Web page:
4. Kira Latukhina article headlined "St. George cross" says President Putin has granted a resignation request by Stavropol region governor Valery Zerenkov. Vladimir Vladimirov, former deputy head of Yamal-Nenets autonomous district, has been appointed acting governor of Stavropol; p 2 (720 words).
5. Tatyana Shadrina interview with Transport Minister Maxim Sokolov speaking on transport development plans for Moscow and the construction of toll roads; p 4 (1,300 words).
6. Vladislav Vorobyev article headlined "Despite war" says UN experts on chemical disarmament are heading to Syria as the UN Security Council passed a resolution on Syria; p 8 (400 words).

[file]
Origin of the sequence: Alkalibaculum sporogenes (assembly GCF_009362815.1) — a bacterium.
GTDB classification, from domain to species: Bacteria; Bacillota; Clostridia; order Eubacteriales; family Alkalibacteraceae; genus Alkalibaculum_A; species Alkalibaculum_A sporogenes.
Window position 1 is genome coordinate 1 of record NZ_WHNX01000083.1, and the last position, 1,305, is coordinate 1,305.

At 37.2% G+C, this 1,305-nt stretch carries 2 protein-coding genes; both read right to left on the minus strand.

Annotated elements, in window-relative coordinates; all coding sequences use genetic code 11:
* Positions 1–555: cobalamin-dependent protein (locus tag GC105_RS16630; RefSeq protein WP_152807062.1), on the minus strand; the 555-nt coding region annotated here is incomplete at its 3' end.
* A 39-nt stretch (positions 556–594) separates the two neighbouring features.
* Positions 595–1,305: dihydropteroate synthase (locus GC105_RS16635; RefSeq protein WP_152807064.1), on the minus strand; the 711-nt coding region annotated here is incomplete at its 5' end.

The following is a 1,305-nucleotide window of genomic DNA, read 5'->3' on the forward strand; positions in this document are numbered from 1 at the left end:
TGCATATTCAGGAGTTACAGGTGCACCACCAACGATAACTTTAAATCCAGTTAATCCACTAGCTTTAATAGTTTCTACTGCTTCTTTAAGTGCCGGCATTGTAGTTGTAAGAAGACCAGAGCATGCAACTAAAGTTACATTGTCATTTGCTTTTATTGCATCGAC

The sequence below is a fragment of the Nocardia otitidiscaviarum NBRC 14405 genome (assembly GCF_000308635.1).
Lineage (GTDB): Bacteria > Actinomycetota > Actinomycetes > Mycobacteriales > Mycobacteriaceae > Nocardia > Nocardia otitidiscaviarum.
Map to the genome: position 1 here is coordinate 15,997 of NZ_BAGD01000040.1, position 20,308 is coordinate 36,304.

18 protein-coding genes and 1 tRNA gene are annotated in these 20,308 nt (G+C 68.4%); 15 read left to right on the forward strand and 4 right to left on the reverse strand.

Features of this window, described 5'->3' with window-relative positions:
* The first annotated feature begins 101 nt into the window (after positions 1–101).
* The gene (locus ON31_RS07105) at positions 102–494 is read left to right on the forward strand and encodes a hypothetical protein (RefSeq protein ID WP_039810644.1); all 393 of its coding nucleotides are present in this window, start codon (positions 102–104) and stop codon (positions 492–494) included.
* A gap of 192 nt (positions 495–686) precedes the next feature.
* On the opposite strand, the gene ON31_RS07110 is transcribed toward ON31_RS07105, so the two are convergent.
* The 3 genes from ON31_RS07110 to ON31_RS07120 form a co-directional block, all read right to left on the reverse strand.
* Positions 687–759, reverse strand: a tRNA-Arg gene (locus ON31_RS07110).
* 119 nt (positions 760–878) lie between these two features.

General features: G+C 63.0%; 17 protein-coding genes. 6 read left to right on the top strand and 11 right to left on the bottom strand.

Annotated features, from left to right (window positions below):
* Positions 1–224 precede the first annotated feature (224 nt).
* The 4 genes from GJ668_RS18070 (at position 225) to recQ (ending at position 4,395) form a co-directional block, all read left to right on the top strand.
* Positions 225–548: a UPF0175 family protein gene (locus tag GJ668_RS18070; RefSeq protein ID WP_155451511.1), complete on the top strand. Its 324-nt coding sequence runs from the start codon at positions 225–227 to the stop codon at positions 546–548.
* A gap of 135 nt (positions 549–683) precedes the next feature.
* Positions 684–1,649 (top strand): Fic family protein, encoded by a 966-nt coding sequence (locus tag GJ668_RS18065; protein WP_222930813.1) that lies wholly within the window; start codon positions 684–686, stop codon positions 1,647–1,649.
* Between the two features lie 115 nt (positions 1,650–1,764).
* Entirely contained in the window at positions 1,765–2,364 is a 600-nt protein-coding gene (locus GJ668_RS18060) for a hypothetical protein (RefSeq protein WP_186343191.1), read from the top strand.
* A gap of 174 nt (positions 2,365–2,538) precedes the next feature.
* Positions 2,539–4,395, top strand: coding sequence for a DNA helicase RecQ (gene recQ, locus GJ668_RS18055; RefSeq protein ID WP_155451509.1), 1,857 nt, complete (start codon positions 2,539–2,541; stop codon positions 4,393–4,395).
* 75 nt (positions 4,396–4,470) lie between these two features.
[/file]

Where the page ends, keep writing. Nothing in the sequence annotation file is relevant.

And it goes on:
1. Ignat Kalinin article headlined "Shoigu stakes on water" reports on the relocation of the national defense centre to Frunzenskaya embankment in Moscow and gives some details of the new facility operation; pp 1, 3 (400 words).
2. Tatyana Zamakhina article headlined "Putin not to go to Pikalevo any more" says a recent speech by Prime Minister Dmitry Medvedev has shown that the Russian authorities are changing their approach to single-industry towns and creating jobs at any price; pp 1-2 (500 words).
1. Igor Korolkov article headlined "They are being finished off after all" says that high-ranking law-enforcement officials in Kaliningrad Region have links to the criminal world; pp 1, 5 (1,100 words).
2. Yulia Savina article headlined "Classified destruction" says that the Federal Security Service is going to spend almost $1 million of its budget on cameras, printers, scanners, memory cards and photo paper; p 2 (400 words).
3. Valentina Shakhova article headlined "Longing for lost rights" says that according to a recent poll, most Russians back the idea of bringing back the 'against all' option on ballot papers; p 2 (250 words).